Culture and climate change in south east Asia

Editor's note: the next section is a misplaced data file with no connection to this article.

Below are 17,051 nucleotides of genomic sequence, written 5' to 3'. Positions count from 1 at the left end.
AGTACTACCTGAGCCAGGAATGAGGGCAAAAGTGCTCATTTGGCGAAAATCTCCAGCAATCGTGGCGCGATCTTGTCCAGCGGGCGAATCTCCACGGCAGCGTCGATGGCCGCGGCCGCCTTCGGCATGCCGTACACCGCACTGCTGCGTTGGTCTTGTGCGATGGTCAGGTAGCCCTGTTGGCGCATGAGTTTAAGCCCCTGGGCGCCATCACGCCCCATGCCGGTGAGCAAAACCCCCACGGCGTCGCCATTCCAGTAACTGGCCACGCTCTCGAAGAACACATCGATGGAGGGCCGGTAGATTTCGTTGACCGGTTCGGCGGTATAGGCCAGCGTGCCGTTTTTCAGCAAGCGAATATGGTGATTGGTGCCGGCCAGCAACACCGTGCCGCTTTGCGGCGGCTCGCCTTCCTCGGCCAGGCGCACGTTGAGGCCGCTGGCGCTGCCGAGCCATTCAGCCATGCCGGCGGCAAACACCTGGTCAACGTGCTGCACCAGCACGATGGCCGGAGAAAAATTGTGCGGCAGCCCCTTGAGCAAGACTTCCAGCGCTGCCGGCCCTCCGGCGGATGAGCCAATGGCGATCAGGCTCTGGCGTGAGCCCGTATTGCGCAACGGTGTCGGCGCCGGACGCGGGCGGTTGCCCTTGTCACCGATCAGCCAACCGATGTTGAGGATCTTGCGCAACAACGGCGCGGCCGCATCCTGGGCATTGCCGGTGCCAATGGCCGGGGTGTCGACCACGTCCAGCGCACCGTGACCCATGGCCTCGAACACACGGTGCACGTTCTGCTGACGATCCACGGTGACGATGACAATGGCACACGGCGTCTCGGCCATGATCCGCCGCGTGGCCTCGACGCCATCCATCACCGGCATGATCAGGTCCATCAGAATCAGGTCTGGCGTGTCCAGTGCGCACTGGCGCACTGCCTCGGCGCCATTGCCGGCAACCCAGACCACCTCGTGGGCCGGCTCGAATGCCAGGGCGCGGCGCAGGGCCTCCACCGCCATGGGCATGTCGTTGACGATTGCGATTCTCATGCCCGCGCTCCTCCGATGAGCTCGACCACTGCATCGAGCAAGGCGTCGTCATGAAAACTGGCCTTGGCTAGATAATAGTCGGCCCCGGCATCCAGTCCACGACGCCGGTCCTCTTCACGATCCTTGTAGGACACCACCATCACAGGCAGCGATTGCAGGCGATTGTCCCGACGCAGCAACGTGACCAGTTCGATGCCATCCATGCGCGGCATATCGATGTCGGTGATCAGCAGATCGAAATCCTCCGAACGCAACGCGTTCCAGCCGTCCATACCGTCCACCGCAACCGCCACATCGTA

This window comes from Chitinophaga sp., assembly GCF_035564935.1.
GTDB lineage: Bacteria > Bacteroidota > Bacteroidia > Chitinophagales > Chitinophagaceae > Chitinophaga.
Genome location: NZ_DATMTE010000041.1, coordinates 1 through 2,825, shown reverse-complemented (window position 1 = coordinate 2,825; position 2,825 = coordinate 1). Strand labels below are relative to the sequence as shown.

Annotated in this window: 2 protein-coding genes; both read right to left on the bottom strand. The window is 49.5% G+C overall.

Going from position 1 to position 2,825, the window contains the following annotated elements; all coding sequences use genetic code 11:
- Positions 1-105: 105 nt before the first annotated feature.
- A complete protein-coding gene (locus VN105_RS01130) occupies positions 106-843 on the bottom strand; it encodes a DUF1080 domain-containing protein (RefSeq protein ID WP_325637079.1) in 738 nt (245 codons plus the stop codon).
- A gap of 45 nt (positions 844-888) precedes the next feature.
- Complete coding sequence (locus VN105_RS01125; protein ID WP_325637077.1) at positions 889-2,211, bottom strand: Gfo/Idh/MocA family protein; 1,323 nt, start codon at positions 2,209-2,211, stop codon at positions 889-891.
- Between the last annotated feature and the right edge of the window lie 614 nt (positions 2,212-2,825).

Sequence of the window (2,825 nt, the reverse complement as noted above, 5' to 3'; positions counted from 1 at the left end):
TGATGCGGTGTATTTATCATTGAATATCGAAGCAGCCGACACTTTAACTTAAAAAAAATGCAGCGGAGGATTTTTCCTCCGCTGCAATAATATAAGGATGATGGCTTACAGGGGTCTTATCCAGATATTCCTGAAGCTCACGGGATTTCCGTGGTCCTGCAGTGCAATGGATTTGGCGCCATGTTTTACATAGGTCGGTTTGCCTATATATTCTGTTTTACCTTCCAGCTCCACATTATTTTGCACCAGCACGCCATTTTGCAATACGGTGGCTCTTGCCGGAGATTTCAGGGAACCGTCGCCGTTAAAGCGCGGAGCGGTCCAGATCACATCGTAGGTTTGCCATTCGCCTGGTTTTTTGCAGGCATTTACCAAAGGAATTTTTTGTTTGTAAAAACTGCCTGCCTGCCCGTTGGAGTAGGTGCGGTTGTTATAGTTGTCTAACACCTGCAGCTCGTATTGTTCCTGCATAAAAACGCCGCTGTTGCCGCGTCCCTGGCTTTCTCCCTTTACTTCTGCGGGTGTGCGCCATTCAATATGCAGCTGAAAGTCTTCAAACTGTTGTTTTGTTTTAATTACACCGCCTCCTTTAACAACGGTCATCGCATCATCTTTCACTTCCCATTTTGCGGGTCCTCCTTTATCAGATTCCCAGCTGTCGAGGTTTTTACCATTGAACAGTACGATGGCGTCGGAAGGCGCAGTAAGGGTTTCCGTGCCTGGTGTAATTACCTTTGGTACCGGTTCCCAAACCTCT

Along with the water, food is surely the most valuable element in the sustenance of the human race. Around 12,000 years ago, before the advent of agriculture, there were approximately 1 million people living in the world. And 12,000 years later that number grew to reach 1 billion people in 1800, to then skyrocket in the last two centuries and reach 7.5 billionduring 2016. In 2050, at the dawn of a new world, it is forecast that there will 10 billion of us in total. And if today the food industry is the biggest source of pollution on our planet, what will it be in the future? Southeast Asia, and Myanmar (Burma) in particular, is especially vulnerable as an agricultural region highly dependent upon one main food source – the sacred grain upon which more than 3.5 billion people around the globe depend on for survival: rice. In the Svalbard islands, 1,200 km from the North Pole, there is a very special structure called the “Global Seed Vault”, a global bank of seeds whose purpose is to guarantee a measure of security and conservation against the accidental loss of the tradition genetic patrimony, and among the more than 800,000 seeds preserved, there are the 21 plants most crucial to the earth, such as rice, corn, wheat, potatoes, apples and so on. Why such an enormous investment, made by governments and even by the Bill & Melinda Gates Foundation which bore much of the cost with 25 million euro in support, only for a purpose of prevention?